The Witch-Cult in Western Europe [..] is the first of several publications wherein Margaret Murray expounded her controversial literal interpretation of the Witch trial evidence. Not for the squeamish or the linguistically challenged, the book presents extensive quotes from courtroom documents and other texts describing the alledged going-ons inside the Witch-Cult. Important Note: nothing described in this book should be taken as representative of contemporary Neopagan practice. The Witch-Cult in Western Europe has long passages in archaic English, French and German with the original spelling preserved. Readers who want to get an overview of Murrays' ideas without wading through this admittedly opaque work should start with her popularization, God of the Witches. (Quote from sacred-texts.com)
About the Author
Margaret Alice Murray (1863 - 1963)
Margaret Alice Murray (July 13, 1863 - November 13, 1963) was a prominent British anthropologist and Egyptologist. She was well known in academic circles for scholarly contributions to Egyptology and the study of folklore which led to the theory of a pan-European, pre-Christian pagan religion that revolved around the Horned God.
Her ideas are acknowledged to have significantly influenced the emergence of Wicca and reconstructionist neopagan religions. However, Margaret Murray's reputation as a witchcraft scholar was criticized by most historians because of her demonstrated tendency to subjectively interpret or otherwise manipulate evidence to conform to the theory.
Margaret Murray was born in Calcutta, India on July 13, 1863. She attended the University College of London and was a student of linguistics and anthropology. She was also a pioneer campaigner for women's rights. Margaret Murray accompanied the r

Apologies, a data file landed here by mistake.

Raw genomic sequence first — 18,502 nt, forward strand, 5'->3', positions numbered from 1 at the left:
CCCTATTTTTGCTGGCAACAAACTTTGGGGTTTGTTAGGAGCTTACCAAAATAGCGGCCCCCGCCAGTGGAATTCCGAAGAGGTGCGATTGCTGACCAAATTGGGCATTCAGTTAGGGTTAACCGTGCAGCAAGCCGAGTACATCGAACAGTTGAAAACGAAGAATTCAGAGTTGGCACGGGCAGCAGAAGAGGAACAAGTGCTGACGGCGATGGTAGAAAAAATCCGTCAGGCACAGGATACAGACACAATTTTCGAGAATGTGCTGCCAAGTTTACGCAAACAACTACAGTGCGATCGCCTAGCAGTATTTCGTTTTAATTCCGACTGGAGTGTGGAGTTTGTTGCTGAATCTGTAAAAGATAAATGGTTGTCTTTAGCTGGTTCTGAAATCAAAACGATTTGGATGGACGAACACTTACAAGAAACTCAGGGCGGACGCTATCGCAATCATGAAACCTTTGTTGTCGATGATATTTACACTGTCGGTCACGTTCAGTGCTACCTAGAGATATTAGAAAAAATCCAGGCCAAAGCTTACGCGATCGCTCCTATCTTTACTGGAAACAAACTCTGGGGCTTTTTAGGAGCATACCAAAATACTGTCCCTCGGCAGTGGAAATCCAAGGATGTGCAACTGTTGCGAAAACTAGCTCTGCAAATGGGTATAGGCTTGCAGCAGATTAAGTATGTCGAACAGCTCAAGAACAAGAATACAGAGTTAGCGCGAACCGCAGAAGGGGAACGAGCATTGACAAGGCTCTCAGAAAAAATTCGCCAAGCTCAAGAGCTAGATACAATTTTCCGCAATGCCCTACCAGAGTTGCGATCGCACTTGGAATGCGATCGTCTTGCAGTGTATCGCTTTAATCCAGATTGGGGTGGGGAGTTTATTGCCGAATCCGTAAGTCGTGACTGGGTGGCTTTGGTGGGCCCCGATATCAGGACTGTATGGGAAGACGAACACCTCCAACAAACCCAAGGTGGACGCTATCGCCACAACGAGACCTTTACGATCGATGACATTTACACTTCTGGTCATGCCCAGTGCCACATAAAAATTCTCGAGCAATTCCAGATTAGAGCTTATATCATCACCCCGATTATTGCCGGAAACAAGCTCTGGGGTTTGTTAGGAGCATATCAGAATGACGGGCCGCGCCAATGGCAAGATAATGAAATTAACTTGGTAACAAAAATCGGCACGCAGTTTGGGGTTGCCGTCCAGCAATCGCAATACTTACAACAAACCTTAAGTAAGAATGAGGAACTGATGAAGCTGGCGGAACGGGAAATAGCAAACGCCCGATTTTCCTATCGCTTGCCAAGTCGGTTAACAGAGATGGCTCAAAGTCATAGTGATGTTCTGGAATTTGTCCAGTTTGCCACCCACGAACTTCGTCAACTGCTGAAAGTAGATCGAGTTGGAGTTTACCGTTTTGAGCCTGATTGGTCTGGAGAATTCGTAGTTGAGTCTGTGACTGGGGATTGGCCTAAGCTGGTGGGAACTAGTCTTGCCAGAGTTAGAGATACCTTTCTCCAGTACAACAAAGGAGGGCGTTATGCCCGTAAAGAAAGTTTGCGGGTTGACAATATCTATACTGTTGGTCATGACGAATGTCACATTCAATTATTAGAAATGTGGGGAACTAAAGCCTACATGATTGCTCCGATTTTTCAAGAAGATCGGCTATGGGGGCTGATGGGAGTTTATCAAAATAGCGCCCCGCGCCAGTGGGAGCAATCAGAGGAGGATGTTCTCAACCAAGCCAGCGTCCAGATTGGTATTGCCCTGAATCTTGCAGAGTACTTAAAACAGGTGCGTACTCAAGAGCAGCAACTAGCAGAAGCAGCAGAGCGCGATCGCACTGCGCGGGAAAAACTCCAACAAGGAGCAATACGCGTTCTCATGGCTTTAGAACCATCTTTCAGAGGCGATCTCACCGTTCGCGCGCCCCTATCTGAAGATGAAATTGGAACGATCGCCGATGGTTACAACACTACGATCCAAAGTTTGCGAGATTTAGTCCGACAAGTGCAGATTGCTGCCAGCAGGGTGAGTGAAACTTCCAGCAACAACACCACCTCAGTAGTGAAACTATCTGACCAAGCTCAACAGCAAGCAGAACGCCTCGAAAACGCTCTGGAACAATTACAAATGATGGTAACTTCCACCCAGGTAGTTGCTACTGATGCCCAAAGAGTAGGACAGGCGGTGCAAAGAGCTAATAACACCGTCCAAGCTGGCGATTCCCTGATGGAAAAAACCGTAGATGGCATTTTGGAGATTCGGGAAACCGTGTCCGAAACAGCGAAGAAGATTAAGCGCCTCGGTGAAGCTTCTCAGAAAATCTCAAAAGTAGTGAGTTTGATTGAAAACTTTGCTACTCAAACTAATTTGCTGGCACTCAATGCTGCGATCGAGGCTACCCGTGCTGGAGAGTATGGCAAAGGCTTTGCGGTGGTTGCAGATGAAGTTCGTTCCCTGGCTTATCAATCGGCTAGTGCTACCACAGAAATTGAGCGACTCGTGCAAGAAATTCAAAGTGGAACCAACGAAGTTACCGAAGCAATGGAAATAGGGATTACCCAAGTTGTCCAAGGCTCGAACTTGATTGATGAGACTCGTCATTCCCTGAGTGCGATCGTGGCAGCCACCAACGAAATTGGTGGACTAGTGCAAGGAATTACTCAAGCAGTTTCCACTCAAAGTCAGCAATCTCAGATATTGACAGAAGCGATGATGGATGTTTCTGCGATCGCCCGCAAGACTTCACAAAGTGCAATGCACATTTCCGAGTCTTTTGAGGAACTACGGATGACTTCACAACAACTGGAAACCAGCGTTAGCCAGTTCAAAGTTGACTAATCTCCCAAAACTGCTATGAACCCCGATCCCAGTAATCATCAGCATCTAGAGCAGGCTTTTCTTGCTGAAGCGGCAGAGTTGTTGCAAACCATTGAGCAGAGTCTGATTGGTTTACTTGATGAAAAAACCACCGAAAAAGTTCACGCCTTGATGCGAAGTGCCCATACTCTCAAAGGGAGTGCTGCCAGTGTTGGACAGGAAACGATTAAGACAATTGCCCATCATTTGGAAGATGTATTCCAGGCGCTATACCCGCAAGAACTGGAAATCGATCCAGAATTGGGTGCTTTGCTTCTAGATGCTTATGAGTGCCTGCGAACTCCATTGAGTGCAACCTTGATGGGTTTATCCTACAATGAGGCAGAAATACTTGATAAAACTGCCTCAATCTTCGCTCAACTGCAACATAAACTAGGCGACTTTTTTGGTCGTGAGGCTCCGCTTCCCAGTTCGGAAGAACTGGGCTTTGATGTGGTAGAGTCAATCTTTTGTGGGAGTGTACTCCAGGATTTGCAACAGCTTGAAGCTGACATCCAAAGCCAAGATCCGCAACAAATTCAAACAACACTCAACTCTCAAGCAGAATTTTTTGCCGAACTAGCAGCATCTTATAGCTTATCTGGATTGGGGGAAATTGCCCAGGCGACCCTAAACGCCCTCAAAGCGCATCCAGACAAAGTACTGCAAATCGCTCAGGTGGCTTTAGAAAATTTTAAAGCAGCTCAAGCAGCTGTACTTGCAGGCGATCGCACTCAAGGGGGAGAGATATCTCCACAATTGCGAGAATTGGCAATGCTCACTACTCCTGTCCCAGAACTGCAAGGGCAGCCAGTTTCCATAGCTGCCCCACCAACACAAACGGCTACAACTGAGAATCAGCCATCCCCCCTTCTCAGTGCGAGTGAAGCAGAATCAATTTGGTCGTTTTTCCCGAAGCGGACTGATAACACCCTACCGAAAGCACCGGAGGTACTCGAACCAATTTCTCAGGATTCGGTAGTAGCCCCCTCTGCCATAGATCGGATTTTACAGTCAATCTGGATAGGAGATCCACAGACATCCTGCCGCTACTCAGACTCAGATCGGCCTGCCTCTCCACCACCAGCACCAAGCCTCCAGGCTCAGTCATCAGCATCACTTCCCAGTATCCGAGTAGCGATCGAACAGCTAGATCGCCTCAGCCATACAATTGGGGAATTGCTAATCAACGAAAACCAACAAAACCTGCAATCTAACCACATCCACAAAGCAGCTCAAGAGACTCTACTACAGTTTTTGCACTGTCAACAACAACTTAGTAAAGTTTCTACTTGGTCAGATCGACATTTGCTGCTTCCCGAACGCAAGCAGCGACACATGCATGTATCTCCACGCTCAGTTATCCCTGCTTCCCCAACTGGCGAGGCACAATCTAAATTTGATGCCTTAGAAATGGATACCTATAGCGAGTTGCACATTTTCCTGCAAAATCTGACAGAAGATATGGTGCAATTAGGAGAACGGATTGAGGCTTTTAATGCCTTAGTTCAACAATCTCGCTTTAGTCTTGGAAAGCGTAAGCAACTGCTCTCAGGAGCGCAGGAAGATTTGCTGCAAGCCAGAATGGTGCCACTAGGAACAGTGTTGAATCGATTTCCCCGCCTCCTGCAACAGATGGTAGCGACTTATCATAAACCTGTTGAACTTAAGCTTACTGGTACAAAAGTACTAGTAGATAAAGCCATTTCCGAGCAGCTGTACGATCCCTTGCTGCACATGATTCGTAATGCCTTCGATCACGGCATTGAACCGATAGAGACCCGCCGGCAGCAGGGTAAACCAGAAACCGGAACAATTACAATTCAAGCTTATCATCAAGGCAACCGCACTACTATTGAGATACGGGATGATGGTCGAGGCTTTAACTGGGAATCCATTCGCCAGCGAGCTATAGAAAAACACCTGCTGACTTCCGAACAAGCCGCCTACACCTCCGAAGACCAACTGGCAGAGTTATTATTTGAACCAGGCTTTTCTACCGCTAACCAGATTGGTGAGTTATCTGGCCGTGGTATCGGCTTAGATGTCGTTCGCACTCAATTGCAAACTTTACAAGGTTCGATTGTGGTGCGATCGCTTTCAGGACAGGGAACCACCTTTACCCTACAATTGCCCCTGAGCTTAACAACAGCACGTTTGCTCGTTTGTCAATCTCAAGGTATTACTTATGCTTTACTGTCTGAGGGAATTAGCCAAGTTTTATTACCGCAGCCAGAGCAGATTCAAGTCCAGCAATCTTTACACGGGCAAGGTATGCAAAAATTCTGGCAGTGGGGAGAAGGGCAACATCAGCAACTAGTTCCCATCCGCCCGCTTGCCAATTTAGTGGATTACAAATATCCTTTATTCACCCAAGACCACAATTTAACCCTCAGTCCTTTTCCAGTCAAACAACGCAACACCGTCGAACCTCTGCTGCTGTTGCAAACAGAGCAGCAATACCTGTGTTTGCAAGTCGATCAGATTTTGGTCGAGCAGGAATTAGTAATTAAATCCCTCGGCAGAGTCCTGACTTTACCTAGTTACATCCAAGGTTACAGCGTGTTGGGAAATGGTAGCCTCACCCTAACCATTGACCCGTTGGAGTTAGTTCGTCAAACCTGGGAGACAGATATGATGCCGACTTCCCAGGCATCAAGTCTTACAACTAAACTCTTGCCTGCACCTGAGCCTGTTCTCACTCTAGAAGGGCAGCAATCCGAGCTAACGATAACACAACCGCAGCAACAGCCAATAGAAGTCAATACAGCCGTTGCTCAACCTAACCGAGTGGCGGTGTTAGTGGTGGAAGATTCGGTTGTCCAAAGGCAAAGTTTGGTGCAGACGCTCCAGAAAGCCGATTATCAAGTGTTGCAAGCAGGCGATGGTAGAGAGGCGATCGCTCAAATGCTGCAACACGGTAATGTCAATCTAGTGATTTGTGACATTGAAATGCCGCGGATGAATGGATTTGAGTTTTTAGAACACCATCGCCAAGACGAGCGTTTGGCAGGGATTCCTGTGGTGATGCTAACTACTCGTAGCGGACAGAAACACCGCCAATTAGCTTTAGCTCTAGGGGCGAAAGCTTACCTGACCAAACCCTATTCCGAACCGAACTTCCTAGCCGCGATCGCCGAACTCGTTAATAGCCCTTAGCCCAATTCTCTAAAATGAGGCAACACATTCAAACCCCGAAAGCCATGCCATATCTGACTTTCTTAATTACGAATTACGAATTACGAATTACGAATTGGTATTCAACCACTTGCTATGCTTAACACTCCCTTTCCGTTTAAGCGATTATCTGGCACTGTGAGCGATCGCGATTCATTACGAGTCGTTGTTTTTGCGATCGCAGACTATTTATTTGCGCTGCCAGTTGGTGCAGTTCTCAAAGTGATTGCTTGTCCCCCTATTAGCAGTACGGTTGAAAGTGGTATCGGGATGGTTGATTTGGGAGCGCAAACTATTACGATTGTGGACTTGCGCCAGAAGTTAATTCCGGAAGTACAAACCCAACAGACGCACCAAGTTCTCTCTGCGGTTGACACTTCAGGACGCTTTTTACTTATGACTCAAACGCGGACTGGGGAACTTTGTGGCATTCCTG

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Margaret Alice Murray (13 July 1863 - 13 November 1963) was a prominent British Egyptologist and anthropologist. Primarily known for her work in Egyptology, which was "the core of her academic career," she is also known for her propagation of the Witch-cult hypothesis, the theory that the witch trials in the Early Modern period of Christianized Europe and North America were an attempt to extinguish a surviving pre-Christian, pagan religion devoted to a Horned God. Whilst this theory is today widely disputed and discredited by historians like Norman Cohn, Keith Thomas and Ronald Hutton, it has had a significant effect in the origins of Neopagan religions, primarily Wicca, a faith she supported. Her work in Egyptology took place largely alongside her mentor and friend, the archaeologist Sir Flinders Petrie, whom she worked alongside at University College London. One of the earliest women to "make a serious impact upon the world of professional scholarship," she was also an ardent feminist, being actively involved in the Suffragette movement. From 1953 to 1955, she was the president of the Folklore Society, although since her death various members of the society have attempted to dissociate the organisation from her and the Murrayite theory of the Witch-Cult.
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Descripción Forgotten Books, 2008. Paperback. Estado de conservación: Brand New. 300 pages. 9.00x6.00x0.75 inches. This item is printed on demand. Nº de ref. de la librería zk1605069345
Descripción Forgotten Books, 2008. Paperback. Estado de conservación: New. book. Nº de ref. de la librería M1605069345
Descripción Forgotten Books, 2008. Paperback. Estado de conservación: New. Never used!. Nº de ref. de la librería P111605069345